Support Site for The Unemployed & Underemployed
Wednesday March 7th 2018

Why Serial Entrepreneurs Can’t Stop

Head Coach,
Why Serial Entrepreneurs Can’t Stop
Steven Berglas, Ph.D., 08.03.10, 6:00 PM ET

If you want to know what keeps serial entrepreneurs coming back for more, take a listen to the late Supreme Court Justice Oliver Wendell Holmes Jr. On his 90th birthday, Holmes said:

“The riders in a race do not stop short when they reach the goal. There is a little finishing canter before coming to a standstill. There is time to hear the kind voice of friends and to say to one’s self: ‘The work is done.’ But just as one says that, the answer comes: ‘The race is over, but the work is never done while the power to work remains.’ The canter that brings you to a standstill need not be only coming to rest. It cannot be, while you still live. For to live is to function.”

 Entrepreneurs are a blessed bunch. They have innate ability to recognize opportunities others cannot see, the chutzpah needed to defy convention and the courage to court failure. Once, that is.

Over time most entrepreneurs become more risk-averse than they were in their startup years. That’s a big reason so many prove themselves to be poor managers: They can’t cope with the fear of losing what they worked so hard to build.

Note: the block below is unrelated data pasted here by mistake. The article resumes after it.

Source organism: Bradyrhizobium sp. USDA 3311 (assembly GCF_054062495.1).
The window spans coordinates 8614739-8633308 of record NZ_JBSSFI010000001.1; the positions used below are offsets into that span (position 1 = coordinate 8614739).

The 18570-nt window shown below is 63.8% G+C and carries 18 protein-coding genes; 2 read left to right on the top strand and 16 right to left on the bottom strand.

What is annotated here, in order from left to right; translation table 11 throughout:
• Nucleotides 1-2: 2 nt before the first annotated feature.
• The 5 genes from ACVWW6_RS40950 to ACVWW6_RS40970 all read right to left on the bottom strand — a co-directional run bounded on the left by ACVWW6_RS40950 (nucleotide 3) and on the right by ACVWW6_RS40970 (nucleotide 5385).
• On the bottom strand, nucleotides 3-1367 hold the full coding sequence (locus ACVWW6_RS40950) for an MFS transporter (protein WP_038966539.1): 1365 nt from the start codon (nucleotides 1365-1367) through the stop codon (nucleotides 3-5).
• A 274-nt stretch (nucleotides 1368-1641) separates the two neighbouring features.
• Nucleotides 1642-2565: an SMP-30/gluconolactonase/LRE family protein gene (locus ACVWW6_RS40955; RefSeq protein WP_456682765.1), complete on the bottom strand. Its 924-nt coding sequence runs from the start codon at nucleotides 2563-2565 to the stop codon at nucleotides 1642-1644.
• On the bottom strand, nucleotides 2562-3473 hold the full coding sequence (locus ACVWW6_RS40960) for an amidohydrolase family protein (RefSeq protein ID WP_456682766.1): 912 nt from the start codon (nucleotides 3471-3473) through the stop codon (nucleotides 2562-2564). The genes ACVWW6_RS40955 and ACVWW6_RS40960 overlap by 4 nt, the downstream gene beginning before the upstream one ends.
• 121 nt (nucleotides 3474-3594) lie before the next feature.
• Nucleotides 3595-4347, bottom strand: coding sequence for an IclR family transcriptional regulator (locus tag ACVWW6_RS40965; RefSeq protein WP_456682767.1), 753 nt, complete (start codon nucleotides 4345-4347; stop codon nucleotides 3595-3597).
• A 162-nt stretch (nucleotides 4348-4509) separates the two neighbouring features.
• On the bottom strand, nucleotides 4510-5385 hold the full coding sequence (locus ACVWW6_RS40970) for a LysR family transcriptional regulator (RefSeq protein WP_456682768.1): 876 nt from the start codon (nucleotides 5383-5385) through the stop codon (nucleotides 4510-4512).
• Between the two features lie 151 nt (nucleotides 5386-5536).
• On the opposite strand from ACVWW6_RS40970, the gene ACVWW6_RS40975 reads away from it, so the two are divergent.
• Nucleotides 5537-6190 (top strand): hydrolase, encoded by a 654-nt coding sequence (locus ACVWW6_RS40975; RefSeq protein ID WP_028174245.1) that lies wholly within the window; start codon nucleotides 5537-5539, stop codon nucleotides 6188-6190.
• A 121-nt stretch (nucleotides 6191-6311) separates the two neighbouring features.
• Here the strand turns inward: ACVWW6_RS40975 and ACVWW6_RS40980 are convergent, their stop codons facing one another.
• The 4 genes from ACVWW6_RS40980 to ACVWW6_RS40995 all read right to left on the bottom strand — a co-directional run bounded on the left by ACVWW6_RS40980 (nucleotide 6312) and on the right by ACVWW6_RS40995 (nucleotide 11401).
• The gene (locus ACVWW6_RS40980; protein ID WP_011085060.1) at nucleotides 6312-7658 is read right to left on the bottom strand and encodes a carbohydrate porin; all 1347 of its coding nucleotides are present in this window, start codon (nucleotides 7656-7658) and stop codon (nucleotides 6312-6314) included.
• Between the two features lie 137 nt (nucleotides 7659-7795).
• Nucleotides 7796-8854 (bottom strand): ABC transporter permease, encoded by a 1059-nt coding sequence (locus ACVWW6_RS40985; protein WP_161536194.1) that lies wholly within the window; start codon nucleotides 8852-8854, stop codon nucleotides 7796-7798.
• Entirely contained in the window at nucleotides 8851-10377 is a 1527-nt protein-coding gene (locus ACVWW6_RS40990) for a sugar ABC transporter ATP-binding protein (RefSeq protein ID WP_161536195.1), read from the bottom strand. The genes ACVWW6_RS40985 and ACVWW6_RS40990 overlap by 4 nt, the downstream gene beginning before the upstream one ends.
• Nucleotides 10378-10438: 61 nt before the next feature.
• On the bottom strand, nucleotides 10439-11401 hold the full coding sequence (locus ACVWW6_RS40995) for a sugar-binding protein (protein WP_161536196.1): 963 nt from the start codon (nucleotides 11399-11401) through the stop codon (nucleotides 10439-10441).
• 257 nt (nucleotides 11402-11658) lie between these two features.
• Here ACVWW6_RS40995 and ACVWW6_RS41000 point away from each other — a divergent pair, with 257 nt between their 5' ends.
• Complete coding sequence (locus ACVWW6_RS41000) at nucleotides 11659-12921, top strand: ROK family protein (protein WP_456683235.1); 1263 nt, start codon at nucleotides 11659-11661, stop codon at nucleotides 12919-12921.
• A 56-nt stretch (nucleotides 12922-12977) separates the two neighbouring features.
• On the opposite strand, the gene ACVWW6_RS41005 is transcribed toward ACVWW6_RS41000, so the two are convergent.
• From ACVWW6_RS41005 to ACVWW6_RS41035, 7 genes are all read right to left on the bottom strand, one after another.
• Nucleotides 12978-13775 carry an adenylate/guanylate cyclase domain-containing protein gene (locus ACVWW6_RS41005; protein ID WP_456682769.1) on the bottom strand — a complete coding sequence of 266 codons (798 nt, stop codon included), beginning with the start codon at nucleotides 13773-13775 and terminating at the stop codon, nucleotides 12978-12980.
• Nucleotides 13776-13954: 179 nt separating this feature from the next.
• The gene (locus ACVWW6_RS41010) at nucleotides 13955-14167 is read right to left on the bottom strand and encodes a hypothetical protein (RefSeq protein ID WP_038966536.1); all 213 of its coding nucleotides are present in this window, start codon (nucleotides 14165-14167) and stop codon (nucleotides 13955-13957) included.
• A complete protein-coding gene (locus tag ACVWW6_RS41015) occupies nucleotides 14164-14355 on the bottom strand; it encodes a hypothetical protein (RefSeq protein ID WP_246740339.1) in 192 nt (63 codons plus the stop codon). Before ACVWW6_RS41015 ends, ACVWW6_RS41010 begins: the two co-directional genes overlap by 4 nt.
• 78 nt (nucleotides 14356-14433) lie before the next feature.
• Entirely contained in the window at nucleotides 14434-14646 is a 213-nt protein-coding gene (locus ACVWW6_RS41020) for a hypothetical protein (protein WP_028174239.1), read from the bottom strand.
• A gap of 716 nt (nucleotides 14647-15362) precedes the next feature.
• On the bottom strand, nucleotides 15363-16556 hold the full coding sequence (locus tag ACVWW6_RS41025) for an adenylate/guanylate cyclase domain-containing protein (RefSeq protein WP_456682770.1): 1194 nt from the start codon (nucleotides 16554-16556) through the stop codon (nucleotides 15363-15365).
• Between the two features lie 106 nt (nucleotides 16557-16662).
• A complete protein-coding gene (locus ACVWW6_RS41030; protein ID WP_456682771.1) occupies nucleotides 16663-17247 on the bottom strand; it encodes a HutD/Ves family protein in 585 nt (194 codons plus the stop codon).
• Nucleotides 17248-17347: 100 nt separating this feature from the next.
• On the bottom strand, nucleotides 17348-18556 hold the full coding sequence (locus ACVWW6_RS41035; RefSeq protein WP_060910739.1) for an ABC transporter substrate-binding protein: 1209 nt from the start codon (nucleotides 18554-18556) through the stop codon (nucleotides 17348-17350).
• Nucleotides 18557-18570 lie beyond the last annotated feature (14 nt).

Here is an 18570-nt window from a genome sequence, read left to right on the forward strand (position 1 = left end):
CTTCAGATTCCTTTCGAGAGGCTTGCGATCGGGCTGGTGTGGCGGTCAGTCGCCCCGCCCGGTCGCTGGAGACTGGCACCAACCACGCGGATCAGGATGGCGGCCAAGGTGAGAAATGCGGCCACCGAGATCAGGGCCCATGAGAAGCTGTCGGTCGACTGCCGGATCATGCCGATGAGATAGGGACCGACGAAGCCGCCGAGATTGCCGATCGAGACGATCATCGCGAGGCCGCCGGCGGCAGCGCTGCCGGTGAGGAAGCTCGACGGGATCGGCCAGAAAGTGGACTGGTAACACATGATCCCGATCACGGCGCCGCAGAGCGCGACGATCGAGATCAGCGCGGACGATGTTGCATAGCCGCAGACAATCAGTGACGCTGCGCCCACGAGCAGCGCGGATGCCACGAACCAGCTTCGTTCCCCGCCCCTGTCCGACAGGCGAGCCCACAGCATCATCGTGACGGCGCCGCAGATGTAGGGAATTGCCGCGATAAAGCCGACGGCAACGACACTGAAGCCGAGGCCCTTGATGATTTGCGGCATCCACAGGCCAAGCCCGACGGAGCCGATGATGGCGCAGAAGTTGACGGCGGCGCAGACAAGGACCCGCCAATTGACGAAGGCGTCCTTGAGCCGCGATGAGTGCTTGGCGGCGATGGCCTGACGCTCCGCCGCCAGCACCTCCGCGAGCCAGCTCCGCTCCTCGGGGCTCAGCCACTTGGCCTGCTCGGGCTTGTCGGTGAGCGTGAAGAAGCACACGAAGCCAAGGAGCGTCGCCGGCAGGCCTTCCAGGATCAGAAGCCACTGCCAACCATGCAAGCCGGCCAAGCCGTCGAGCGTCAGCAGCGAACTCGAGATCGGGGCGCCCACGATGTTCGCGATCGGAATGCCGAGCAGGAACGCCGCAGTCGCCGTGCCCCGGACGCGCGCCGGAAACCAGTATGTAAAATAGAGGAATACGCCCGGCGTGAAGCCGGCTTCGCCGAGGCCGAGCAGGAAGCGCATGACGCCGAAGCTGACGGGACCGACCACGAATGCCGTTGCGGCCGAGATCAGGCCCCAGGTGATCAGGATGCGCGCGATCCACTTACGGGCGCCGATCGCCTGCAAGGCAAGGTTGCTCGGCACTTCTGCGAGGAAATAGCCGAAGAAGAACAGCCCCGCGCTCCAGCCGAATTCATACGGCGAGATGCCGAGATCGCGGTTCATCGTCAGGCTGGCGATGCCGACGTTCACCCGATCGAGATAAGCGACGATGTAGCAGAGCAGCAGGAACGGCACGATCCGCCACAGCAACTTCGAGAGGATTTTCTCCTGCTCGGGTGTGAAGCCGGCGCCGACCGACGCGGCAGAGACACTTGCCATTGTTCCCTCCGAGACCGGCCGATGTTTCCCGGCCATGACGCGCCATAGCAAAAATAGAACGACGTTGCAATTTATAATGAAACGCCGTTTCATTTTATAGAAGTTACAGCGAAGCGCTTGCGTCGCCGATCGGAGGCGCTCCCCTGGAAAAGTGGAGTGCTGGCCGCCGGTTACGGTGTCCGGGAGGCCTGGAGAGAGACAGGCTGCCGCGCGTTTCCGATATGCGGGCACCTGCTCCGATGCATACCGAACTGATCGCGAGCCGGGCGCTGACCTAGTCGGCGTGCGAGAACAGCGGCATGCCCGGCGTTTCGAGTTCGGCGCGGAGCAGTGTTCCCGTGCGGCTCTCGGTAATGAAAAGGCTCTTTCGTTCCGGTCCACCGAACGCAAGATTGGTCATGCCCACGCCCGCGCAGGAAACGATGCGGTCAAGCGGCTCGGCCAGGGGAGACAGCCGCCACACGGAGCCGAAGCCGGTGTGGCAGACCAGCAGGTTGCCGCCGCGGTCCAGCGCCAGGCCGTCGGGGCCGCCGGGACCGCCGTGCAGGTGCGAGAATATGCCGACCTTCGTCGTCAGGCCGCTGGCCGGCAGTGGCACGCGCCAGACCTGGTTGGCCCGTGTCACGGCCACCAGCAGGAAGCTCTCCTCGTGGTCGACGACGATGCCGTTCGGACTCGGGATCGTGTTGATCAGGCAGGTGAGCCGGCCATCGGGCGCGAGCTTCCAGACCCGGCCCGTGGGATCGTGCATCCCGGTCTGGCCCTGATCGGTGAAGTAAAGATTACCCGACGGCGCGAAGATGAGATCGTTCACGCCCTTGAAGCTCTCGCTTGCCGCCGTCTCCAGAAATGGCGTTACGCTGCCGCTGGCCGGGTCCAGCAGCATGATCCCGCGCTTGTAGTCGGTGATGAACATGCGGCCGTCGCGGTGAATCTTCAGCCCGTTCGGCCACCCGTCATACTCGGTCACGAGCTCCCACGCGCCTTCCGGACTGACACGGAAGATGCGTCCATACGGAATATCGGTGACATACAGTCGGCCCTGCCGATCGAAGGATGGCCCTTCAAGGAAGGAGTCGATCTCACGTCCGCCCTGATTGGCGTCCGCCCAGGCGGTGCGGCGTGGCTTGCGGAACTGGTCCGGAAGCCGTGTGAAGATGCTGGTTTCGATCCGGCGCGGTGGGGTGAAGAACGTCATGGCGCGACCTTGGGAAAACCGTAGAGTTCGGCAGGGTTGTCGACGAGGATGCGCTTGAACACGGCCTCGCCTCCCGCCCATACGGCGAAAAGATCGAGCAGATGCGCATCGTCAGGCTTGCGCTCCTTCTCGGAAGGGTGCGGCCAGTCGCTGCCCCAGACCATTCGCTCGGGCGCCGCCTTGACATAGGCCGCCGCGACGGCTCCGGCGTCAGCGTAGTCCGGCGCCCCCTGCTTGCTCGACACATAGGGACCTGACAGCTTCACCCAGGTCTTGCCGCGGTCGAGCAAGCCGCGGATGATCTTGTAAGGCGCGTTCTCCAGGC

Serial entrepreneurs, an even rarer breed, aren’t so shackled. They seem to grow bolder with each venture, be it a great success or fantastic failure. Their egos–those fragile engines of will and desire that propel (and cripple) entrepreneurs and working stiffs alike–appear all but bullet-proof.

Their secret? In a word: purpose.

Serial entrepreneurs want to make a buck, sure. They might even want to show up a nagging authority figure from their past. But what they really want, above all, is to change the world. (In psychiatry this attribute is known as generativity–a passion to improve the planet for successive generations.) Revolutionizing industries might be one approach; combating an injustice or influencing policy are two more.

Of course serial entrepreneurs take pride in their accomplishments; so, too, do they suffer self-doubt. The difference is that they respond to ups and downs with relative equanimity. Reason: Their work isn’t about single victories–building once and settling in for the long, secure fade.

Changing the world is a quest. And that work is never done.

Dr. Steven Berglas spent 25 years on the faculty of Harvard Medical School’s department of psychiatry. Today he coaches entrepreneurs, executives and other high-achievers. He can be reached at:

In Depth: 15 Ways Your Laziness Is Costing You Money

Top Tips: 12 Ways To Bounce Back From Failure

Number of View: 1292

Leave a Reply